Tuesday, September 5, 2006

Plant some bulbs

        Having lived on Locust Hill for close to fifty years, I've planted a great many bulbs on the property.   No gardener should let the fall slip by without planting a few bulbs so there will be something new and exciting to look forward to come spring. What other flower can you plant that is more rewarding than a daffodil , a few crocuses or those first harbingers of spring, the snowdrops pictured above?  They go on and on forever, free of diseases, increasing in size and beauty each year?
        Plant a single narcissus and in a few years it has turned into two or three.  In five years they can be dug up, separated and the results replanted.  This endless cycle can be endlessly repeated, provided you've marked the clumps that need dividing before their foliage disappears so they can be easily located when it's time to dig them up come fall.
Do you know the difference between a narcissus, a daffodil and a jonquil?  Not even the botanists do any more, using the terms indiscriminately.  Narcissus is actually a genus of the amaryllis family and includes both jonquils and daffodils.  Jonquils are a single species with rush-like leaves and sweet-smelling, short-cupped flowers in clusters.  There are many species of daffodils, all hardy and having trumpet flowers like those found in the handsome white Mt. Hood variety.
I have daffodils with pink trumpets in my perennial border,  a mix of white and yellow  in the sheep pasture, and although it took many year, I now have a cloud of golden daffodils up on the knoll.  Several years ago I had so many divided clumps of different daffodil varieties that I couldn’t think where to plant them. It was Hank who finally offered  the solution.  We have a large Carpathian walnut tree that we mow under so we can find the nuts each fall.  I planted a border of bulbs at the edge of the mowed grass circle.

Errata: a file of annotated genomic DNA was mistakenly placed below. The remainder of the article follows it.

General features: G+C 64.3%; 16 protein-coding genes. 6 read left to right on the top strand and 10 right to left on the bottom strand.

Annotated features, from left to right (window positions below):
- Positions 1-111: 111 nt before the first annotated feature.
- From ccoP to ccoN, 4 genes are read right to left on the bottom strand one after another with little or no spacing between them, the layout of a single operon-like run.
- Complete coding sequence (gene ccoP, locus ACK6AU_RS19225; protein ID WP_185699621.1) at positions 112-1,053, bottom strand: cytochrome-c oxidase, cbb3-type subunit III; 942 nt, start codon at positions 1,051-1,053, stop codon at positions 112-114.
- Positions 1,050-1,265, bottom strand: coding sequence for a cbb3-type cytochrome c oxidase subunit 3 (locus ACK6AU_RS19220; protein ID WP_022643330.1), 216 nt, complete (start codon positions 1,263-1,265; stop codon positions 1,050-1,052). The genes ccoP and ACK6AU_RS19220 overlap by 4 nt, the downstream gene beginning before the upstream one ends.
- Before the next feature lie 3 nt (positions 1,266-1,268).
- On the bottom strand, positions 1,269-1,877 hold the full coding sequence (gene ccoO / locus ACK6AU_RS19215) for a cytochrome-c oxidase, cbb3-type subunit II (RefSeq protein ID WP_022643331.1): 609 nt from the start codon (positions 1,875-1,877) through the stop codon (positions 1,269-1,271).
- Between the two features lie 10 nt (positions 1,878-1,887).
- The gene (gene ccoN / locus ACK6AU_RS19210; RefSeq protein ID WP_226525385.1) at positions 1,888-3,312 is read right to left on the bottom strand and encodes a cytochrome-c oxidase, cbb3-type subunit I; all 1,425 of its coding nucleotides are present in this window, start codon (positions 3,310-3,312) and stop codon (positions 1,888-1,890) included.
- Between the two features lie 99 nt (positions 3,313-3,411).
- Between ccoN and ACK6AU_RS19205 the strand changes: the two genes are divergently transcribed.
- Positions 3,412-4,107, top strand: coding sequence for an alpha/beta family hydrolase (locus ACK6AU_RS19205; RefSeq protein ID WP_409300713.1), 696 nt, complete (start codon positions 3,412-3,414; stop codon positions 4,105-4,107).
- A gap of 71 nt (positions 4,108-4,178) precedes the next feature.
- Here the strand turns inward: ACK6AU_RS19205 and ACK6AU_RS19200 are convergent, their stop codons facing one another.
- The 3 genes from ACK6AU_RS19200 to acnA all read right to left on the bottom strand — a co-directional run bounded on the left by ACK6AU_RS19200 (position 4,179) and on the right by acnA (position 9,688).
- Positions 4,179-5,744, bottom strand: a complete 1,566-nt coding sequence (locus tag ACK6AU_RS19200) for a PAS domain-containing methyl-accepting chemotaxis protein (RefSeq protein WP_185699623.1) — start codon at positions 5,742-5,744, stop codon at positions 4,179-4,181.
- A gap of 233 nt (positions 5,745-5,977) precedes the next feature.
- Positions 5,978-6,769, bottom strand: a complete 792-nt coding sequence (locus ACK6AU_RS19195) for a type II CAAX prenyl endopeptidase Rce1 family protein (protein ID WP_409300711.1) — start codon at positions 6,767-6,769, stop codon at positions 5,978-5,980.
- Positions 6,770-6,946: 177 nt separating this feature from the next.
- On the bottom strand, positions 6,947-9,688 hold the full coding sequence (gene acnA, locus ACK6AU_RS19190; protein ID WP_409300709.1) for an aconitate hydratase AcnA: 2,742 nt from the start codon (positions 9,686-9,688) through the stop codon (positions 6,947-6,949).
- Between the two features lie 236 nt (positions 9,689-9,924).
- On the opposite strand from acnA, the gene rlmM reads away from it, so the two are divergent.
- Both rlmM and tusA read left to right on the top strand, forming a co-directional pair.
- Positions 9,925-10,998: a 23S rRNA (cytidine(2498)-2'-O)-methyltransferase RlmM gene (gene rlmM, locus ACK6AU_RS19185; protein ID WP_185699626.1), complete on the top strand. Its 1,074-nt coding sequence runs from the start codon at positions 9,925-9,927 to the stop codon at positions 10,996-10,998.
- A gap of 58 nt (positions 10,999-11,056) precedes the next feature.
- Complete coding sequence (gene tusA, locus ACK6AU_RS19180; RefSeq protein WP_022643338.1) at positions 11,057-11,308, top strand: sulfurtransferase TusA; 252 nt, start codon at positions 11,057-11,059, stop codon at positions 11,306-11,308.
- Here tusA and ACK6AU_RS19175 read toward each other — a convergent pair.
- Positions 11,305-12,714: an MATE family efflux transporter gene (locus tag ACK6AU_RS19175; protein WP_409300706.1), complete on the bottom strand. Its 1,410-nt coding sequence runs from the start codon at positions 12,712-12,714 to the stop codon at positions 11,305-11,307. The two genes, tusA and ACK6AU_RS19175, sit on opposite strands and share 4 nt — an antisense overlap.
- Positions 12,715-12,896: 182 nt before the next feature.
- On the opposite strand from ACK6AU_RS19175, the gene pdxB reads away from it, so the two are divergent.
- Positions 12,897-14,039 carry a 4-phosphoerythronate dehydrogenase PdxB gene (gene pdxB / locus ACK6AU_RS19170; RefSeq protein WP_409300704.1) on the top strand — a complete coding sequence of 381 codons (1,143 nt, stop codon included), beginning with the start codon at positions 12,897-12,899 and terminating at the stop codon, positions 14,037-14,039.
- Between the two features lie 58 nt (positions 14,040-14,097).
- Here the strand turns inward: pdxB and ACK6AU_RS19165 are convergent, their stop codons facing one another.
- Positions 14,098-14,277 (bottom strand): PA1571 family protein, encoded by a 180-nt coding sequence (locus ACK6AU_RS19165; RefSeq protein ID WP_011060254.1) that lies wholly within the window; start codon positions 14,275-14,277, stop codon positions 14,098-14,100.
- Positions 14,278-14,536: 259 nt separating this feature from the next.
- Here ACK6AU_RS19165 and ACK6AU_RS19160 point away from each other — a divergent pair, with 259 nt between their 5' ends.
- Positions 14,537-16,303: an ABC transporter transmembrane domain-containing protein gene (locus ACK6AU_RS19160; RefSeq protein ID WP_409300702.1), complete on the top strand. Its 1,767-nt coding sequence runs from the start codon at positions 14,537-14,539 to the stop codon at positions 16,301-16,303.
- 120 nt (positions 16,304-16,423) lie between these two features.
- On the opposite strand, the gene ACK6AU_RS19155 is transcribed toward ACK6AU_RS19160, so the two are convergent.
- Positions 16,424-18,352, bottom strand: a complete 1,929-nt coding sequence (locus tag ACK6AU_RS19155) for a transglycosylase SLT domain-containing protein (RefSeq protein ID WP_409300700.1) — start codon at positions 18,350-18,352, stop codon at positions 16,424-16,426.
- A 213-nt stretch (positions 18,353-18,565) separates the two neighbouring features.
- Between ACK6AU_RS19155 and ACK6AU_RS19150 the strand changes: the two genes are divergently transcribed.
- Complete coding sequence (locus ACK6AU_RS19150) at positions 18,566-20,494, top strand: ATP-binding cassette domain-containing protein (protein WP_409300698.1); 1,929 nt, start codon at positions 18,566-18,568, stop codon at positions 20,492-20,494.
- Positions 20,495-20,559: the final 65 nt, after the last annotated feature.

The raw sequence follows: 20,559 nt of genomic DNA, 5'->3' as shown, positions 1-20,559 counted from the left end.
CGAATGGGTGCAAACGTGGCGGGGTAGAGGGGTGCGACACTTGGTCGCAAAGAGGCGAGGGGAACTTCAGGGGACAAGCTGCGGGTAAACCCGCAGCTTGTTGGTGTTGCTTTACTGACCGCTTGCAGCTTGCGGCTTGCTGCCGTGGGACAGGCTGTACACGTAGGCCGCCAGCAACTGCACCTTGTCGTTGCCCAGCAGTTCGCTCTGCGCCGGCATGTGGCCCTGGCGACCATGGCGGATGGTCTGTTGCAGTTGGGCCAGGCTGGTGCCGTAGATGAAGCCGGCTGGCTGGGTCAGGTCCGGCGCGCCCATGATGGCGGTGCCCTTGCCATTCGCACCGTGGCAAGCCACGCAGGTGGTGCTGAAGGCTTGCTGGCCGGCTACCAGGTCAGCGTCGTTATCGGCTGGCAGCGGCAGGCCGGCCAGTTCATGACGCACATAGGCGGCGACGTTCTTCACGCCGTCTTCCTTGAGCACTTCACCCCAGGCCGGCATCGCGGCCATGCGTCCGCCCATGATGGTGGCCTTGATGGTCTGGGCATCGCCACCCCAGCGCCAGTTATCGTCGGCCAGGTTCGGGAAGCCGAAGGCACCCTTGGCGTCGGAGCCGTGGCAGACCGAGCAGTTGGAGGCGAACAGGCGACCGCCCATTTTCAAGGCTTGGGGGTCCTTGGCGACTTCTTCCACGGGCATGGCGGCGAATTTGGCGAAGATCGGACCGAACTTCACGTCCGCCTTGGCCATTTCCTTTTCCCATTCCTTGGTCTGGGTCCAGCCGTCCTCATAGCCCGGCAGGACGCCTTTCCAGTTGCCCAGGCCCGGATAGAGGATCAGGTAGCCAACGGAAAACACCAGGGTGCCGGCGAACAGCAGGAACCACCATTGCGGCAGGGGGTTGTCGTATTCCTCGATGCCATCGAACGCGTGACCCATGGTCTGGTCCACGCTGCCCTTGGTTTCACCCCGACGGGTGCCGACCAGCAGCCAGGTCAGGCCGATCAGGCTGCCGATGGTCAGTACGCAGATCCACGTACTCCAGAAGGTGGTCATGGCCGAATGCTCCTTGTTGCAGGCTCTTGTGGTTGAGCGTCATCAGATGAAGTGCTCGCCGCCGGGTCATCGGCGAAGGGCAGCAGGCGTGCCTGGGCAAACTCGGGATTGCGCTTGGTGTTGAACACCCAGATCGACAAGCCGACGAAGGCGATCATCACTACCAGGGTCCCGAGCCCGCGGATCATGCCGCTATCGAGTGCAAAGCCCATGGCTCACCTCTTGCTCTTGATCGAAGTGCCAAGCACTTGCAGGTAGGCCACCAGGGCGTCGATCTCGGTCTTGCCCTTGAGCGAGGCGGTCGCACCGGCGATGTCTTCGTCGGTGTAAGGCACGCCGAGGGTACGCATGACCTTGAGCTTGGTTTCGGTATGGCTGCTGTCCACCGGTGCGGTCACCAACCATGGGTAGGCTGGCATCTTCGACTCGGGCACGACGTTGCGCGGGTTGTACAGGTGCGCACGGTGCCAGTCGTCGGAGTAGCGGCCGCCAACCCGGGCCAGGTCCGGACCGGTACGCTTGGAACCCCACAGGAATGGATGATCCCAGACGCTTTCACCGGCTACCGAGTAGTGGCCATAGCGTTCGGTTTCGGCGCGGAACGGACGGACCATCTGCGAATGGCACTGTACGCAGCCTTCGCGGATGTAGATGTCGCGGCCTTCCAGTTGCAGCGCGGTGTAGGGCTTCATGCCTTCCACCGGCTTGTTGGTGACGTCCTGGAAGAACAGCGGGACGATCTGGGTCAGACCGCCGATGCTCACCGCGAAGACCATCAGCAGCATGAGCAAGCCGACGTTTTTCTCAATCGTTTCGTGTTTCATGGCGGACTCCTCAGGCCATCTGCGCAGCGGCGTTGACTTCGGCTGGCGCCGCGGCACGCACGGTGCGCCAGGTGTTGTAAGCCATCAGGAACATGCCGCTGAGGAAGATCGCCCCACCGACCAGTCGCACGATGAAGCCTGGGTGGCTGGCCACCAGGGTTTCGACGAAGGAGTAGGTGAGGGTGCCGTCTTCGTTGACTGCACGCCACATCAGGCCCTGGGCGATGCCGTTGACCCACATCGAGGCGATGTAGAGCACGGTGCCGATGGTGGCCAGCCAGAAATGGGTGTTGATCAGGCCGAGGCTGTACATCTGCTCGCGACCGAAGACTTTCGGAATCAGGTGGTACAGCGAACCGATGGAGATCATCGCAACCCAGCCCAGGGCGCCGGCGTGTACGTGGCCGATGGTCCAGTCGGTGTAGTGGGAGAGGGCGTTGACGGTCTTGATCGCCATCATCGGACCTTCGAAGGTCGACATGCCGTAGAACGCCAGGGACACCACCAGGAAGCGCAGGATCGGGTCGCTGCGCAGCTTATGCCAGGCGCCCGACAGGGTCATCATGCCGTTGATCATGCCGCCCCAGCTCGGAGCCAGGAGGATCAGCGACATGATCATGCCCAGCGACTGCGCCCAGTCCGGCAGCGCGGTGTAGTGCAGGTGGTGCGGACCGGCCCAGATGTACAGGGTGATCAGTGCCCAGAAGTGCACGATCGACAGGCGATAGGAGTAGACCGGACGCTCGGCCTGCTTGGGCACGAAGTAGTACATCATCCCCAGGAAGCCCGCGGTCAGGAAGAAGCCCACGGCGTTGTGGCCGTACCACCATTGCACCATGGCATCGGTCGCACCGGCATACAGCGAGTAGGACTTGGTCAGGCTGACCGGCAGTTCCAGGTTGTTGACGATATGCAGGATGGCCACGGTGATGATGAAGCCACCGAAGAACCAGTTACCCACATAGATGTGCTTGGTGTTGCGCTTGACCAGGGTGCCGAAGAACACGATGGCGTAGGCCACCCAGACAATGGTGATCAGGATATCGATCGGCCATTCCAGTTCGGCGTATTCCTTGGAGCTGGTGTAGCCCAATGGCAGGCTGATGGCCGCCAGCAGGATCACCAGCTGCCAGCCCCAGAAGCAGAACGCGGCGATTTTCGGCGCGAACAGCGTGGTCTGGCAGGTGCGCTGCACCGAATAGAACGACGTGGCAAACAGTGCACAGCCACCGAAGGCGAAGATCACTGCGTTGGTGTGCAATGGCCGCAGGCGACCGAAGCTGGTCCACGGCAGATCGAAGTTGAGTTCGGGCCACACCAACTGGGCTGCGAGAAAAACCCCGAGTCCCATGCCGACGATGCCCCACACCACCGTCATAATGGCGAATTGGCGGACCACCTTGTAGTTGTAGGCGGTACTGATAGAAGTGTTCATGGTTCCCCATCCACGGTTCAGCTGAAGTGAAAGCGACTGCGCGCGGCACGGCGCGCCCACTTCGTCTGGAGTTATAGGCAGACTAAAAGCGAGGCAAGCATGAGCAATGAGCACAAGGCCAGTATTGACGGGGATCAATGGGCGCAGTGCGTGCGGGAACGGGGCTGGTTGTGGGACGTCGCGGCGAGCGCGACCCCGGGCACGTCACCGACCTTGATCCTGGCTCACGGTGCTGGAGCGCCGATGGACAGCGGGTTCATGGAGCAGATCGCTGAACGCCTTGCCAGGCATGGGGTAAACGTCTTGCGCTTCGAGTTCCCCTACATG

Tulip bulbs are the one exception, a different story altogether.  Unfortunately tulips don't last for years and years. You’re lucky if they last more than one.  That’s because unlike narcissus bulbs, which are poisonous, tulip bulbs are edible, and field mice consider them a tasty treat. Many gardeners have the mistaken idea that moles are the culprits when they see tunnels bumping along under the soil and no tulips gracing the garden the following spring. But moles are carnivores.  They're only interested in bugs.  It's the vegetarian field mice who dine on tulip bulbs.  They use the mole tunnels to get underground.
        Because tulips rarely last for more than a season
or two, even when planted with moth balls or buried in
wire baskets, I stopped bothering to grow tulips many
years ago as it didn't seem to be worth the effort. The
one planting that turned out to be the exception was the
tulips daughter Bridget and I planted the fall before her
wedding.   That wedding was in the spring of 1987,
almost twenty years ago.
        The following year I planted that area with pach-
ysandra, not wanting to care for another flower bed. I
guess both mice and moles just aren't interested in tun-
neling through a vast maze of pachysandra roots.  The
tulips in today's photograph are some of those planted
for Bridget's wedding, still popping up each spring sev-
enteen years later.  I don't particularly want tulips in my
pachysandra beds, but I think I’ll try putting a few in the
bed of periwinkle up by the barn.